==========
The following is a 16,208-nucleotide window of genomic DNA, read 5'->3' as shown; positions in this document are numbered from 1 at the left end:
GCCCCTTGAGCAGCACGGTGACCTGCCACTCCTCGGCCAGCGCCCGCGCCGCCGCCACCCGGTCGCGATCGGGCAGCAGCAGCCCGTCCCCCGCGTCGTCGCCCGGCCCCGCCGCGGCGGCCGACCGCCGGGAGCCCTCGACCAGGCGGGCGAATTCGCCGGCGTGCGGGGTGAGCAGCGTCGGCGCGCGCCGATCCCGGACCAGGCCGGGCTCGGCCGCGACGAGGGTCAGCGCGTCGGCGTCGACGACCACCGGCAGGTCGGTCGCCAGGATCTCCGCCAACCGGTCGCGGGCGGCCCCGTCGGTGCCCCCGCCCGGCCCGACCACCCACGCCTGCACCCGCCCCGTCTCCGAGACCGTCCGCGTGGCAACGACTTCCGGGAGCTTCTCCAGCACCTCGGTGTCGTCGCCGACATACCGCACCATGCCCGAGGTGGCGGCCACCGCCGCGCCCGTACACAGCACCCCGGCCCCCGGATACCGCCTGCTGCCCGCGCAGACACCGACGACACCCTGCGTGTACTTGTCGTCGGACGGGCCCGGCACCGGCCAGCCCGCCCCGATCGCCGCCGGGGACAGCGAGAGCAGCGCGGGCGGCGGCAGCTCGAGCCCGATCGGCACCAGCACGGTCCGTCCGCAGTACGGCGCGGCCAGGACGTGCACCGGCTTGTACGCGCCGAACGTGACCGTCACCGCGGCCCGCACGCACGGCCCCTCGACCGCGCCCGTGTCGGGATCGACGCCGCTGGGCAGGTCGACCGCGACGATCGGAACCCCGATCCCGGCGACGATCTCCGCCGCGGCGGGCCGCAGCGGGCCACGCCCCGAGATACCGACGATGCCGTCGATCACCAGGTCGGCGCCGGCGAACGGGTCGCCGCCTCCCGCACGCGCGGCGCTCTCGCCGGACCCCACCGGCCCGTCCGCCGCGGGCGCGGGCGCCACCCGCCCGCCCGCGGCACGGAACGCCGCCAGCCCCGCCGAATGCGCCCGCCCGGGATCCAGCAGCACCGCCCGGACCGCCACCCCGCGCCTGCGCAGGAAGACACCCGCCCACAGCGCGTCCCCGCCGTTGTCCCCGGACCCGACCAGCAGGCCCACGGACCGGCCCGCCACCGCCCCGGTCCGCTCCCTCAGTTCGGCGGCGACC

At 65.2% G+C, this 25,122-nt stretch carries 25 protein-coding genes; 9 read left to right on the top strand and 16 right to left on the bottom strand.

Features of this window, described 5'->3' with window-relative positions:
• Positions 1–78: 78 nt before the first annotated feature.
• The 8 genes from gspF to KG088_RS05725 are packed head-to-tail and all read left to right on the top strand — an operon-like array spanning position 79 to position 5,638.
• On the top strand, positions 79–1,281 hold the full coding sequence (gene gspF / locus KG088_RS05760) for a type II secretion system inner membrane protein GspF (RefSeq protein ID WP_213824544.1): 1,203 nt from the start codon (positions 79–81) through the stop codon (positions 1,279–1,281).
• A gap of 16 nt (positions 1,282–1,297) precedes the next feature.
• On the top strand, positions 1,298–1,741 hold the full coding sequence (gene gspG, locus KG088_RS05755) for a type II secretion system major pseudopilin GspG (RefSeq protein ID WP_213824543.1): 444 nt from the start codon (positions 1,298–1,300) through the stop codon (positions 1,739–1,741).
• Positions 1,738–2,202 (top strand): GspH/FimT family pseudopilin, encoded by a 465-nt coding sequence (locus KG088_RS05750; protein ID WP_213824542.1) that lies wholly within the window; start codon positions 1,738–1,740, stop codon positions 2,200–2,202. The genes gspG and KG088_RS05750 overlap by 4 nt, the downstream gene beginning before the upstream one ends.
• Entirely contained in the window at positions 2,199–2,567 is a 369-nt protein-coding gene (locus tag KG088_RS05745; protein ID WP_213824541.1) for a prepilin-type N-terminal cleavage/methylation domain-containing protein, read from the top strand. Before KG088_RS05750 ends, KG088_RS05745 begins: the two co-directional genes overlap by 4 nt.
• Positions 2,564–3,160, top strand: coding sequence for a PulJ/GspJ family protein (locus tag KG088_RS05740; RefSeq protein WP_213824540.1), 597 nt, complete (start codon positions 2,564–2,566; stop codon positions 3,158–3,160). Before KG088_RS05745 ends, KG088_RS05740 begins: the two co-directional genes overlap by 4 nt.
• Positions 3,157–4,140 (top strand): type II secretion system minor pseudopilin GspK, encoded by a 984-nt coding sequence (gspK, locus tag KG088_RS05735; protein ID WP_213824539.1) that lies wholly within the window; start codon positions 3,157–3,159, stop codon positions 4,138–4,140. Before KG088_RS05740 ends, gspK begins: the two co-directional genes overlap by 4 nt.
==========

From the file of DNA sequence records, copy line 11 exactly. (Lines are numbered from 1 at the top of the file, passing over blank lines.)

• Entirely contained in the window at positions 2,199–2,567 is a 369-nt protein-coding gene (locus tag KG088_RS05745; protein ID WP_213824541.1) for a prepilin-type N-terminal cleavage/methylation domain-containing protein, read from the top strand. Before KG088_RS05750 ends, KG088_RS05745 begins: the two co-directional genes overlap by 4 nt.